It's Clearly Logical
(This article originally appeared as a GrantWise column in the Spring 1997 issue of Partnerships.)
Let's face it, writing a grant is not the most exciting way to spend one's time. But getting the grant is very exciting. My desk is piled high with grant requests the Foundation would like to award but can't because the proposal is incomplete or poorly written. So, in the short space this column allows, I'd like to renew my commitment to helping you "get the grant."
In the last issue of Partnerships, two northern California grant writers told us how important it is to do your homework before submitting a grant request. I can't emphasize enough how valuable this step is in the process.
Sierra Health Foundation receives at least five times as many proposals as it can fund, so you want to do everything you can to get the reviewers' undivided attention.
When I ask any of our team of consultants and reviewers how a proposal grabs their attention, they say they can always tell when writers do their homework. Staff reviewers Lisa Chesin and Kerry Blume agree. Their responsibility is to screen and analyze health-grant requests and make recommendations for approval to the Foundation's Board of Directors. Your responsibility is to help them do that.
"I am always impressed when proposals match the Foundation's application guidelines," says Lisa, who compiled the list of tips below as sure-fire ways to accomplish that task. These tips are invaluable in most grant-seeking efforts.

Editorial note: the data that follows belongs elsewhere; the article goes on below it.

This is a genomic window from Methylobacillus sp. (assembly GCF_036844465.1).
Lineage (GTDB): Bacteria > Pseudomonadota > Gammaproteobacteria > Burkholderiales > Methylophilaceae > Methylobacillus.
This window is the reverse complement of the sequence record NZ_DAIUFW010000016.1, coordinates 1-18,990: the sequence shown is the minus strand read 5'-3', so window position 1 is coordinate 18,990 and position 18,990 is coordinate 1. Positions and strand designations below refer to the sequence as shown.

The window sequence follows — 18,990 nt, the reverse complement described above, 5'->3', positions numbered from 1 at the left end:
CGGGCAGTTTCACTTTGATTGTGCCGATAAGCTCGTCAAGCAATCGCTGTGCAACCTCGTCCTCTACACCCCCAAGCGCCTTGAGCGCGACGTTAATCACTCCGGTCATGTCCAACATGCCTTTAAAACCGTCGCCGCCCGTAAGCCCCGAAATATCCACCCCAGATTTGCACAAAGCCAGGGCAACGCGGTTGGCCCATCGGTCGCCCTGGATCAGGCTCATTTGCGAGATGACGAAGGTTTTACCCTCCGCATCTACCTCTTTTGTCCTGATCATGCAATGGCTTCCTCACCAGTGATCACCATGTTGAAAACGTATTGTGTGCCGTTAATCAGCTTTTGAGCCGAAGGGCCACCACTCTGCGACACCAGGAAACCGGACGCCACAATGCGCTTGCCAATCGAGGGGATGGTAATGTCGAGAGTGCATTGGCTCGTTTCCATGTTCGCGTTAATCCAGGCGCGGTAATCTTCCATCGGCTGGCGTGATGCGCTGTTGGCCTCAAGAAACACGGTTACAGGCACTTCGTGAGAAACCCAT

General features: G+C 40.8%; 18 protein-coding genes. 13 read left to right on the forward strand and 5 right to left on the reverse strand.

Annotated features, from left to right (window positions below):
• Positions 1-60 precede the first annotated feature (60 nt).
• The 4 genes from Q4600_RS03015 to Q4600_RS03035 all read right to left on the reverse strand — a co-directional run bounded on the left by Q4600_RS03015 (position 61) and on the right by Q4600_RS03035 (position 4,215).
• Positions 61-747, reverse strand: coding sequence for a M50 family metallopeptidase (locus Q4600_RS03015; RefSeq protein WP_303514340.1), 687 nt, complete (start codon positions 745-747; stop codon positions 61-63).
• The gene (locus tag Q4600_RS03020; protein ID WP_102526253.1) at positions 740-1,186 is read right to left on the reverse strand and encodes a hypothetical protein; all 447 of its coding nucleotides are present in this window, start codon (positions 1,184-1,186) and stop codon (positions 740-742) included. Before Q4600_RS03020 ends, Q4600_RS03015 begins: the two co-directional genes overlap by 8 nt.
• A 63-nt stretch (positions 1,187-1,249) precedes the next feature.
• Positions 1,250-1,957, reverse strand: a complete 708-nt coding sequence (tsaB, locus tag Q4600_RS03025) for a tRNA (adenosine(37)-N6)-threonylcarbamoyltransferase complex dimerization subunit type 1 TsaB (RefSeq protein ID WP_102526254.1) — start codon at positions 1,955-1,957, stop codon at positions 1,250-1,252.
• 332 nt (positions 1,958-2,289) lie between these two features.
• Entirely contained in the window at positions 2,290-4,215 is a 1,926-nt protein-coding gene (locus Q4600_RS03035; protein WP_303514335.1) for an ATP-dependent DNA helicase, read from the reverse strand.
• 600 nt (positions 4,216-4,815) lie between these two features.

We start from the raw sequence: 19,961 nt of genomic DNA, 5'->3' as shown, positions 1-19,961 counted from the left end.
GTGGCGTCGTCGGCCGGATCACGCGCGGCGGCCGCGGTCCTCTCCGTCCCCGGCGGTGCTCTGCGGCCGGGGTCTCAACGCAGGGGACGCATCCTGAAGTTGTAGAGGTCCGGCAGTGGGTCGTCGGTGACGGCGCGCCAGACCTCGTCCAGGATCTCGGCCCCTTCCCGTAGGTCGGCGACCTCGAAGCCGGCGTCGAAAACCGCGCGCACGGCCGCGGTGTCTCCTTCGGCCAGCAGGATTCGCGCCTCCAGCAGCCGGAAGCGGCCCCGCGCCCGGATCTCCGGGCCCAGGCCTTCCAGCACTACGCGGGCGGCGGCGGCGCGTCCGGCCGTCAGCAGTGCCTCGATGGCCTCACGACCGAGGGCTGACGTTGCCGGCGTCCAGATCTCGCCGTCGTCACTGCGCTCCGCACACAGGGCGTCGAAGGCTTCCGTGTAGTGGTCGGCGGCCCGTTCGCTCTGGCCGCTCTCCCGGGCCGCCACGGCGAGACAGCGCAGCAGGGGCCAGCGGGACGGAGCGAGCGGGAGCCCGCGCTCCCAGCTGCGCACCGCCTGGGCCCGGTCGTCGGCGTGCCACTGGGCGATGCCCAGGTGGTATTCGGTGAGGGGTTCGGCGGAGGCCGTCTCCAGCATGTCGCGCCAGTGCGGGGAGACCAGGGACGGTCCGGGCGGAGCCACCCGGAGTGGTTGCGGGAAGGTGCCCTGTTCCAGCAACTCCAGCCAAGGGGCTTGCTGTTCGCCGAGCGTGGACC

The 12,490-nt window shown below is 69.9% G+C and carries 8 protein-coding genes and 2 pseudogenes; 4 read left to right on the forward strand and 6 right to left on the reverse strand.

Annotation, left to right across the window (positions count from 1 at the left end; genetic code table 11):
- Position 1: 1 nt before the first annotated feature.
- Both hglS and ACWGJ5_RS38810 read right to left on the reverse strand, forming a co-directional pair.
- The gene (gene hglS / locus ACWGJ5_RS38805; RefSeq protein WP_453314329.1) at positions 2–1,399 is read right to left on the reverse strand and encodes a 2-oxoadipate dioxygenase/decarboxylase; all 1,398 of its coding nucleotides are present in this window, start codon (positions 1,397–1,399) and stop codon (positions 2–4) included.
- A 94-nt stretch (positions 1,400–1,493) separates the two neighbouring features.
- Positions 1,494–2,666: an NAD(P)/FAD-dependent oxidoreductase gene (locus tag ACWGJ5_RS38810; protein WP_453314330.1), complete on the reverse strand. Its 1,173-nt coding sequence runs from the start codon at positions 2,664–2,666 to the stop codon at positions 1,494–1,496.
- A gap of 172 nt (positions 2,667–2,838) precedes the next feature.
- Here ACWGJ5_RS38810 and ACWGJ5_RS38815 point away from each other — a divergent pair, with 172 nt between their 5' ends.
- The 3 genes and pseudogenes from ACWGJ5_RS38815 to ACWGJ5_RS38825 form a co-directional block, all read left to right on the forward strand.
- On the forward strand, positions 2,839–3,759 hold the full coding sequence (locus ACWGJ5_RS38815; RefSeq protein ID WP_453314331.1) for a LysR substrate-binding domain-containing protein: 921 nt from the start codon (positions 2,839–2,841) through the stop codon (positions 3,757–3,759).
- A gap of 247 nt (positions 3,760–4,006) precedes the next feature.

Lisa also will tell you that writing a successful grant application can never rest on only one person. "It's critical that someone else review your proposal before submitting it," says Lisa. "By doing this, you'll get honest feedback from an independent reader who can verify that what you are saying is truly what you mean."
Kerry Blume adds that the punch in your grant request will be felt by the reader when a consistent logic evolves from your problem statement. "Clearly state the problem and its workable solution," recommends Kerry, "and then tell me how the problem will be resolved through a comprehensive approach.
"If the logic isn't clear, it's difficult for the reader to fill in the gaps," says Kerry. "I want to know, without a lot of flash and glamour, what the problem is and what will be done to address it. I'm not looking for miracles; I'm looking for reasonable and clearly defined approaches to solve real problems."
Neither Lisa nor Kerry nor I want to spend a lot of time reading between the lines — our interpretation could be incorrect. Although writing a compelling application takes a lot of work, you can increase your chances for success by doing the necessary homework. And don't forget to use outside reviewers and nonprofit resource centers for help and information.
I hope these tips will help in your grant-writing tasks. Remember, the Foundation's success is measured by the success of the projects we fund. And success can be very exciting!
- Follow the application instructions
- Be brief, concise and clear
- Describe the problem fully
- Define achievable and measurable objectives
- Present a logical approach
- Provide supporting statistics (national, state and local)
- Describe clearly how funds will be used
- Define personal contributions of the board and staff of your
- List important qualities of the organization and key project
- Provide a continuation plan